Locke at East Side Gallery Berlin opens its doors

Lifestyle aparthotel brand Locke has opened the fourteenth property in its portfolio and its first property in Berlin. With the design by Grzywinski+Pons, we stepped inside for a closer look…

eclectic seating and table with wicker lamp in green carpets in public area of Locke East side Gallery

Marking the third Locke opening in Germany, Locke at East Side Gallery offers breath-taking views across the city’s skyline and the River Spree and is situated within Berlin’s trendiest inner-city districts; Friedrichshain, Kreuzberg and Mitte. The new opening comprises of 176 sleek studio apartments equipped with kitchenettes and living areas, with many also having access to a private balcony with river or skyline views.

pale wood and pastel colours and plants around a table and seating area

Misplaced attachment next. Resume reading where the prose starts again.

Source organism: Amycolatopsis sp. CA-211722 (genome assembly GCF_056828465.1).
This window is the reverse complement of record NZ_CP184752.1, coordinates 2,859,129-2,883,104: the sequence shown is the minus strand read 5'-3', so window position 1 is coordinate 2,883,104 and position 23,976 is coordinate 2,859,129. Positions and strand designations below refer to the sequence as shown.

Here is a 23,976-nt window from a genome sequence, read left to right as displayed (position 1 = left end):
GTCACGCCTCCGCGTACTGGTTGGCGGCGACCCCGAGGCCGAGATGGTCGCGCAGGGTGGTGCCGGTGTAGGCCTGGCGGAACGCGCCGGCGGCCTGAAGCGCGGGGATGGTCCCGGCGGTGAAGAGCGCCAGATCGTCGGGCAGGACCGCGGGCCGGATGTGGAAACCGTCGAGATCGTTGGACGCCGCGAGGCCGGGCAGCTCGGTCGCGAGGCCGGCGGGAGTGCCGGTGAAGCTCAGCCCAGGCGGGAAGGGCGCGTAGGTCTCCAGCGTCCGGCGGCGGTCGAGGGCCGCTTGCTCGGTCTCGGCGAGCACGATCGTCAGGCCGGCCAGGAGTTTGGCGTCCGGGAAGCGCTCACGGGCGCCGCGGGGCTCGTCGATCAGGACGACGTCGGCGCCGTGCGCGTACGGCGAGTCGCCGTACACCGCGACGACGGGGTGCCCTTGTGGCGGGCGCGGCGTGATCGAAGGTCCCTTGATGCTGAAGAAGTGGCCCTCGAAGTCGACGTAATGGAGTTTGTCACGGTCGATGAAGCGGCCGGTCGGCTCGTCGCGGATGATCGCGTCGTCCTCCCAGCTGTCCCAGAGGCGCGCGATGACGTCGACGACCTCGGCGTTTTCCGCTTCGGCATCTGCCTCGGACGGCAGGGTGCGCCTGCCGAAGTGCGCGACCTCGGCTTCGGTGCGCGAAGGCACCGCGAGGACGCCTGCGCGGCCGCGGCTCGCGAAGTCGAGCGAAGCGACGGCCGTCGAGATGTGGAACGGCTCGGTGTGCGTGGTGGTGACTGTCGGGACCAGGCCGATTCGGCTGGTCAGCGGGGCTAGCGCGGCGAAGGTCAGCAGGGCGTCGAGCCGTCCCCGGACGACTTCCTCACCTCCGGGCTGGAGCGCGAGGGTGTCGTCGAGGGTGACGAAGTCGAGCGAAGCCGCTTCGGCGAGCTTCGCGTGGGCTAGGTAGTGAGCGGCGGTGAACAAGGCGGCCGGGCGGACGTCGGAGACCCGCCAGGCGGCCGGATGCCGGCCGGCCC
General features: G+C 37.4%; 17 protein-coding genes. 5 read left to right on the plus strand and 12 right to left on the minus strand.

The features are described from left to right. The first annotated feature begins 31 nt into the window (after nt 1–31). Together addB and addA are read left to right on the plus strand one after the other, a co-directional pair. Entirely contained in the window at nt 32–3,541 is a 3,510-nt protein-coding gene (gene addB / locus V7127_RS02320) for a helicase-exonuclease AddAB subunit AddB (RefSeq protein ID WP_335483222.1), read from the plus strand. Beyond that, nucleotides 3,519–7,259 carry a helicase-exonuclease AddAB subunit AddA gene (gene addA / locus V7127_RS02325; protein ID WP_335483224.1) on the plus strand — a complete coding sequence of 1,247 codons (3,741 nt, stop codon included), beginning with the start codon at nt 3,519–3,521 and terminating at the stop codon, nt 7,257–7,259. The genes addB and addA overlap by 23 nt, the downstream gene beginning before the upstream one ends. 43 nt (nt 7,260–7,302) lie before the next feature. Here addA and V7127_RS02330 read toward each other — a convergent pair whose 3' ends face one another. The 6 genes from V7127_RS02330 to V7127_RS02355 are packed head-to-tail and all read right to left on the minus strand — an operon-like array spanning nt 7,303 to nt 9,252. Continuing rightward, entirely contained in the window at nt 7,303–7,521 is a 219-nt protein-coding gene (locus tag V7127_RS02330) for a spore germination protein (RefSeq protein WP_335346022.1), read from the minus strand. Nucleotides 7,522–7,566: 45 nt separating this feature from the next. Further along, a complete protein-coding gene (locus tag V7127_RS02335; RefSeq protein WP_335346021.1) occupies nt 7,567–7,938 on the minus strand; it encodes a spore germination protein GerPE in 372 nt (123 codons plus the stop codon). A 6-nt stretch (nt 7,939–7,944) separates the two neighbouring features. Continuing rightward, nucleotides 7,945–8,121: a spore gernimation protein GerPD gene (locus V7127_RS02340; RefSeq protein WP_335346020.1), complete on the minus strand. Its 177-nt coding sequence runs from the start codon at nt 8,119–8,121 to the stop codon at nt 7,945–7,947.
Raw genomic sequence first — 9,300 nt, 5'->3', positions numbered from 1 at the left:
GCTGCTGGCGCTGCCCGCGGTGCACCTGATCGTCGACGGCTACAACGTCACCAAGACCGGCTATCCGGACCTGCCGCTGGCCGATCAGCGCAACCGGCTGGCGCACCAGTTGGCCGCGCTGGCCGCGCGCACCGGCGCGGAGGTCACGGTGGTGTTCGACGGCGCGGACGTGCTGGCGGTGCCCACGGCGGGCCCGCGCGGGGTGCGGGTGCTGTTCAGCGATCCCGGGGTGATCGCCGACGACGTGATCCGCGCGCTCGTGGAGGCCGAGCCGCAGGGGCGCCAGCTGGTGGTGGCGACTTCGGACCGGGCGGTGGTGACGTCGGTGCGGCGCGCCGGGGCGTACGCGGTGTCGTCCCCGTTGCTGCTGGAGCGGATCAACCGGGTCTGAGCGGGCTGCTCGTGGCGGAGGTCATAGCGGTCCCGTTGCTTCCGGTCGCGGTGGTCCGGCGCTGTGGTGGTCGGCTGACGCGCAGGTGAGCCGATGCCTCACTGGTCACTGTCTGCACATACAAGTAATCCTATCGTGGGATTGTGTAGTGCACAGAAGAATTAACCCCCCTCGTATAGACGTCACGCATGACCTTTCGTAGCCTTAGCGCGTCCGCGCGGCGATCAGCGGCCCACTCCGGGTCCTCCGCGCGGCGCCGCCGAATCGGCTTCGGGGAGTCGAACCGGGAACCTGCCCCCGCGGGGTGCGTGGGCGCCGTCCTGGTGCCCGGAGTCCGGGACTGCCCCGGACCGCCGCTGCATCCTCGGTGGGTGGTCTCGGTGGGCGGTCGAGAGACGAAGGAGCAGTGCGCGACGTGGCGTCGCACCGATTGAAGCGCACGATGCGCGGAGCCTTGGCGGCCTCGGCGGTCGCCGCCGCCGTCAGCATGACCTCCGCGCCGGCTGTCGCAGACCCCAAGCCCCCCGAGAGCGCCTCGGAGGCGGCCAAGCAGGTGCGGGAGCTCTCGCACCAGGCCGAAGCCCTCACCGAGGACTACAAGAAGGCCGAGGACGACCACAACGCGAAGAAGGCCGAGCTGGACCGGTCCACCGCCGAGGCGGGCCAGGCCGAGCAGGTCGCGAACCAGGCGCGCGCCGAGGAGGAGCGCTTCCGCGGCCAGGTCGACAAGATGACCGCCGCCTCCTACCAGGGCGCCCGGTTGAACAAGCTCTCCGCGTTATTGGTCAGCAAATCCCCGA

Image credit: Nicholas Worley

“We are thrilled to be opening our first Locke in Berlin, a city of innovation and creativity,” said Stephen McCall, Chief Executive Officer. “Locke at East Side Gallery has been a very special project for us and the finished result is an incredible offering. With an exciting partnership in place with audiophile bar and restaurant ANIMA, spectacular views across the River Spree and located in a great location within the trendy inner-city districts Friedrichschain, Kreuzberg and Mitte, we are excited to open the doors and welcome people to Locke at East Side Gallery.”

dark grey curtains behind a cream soft sofa with a green carpet and wooden surfaces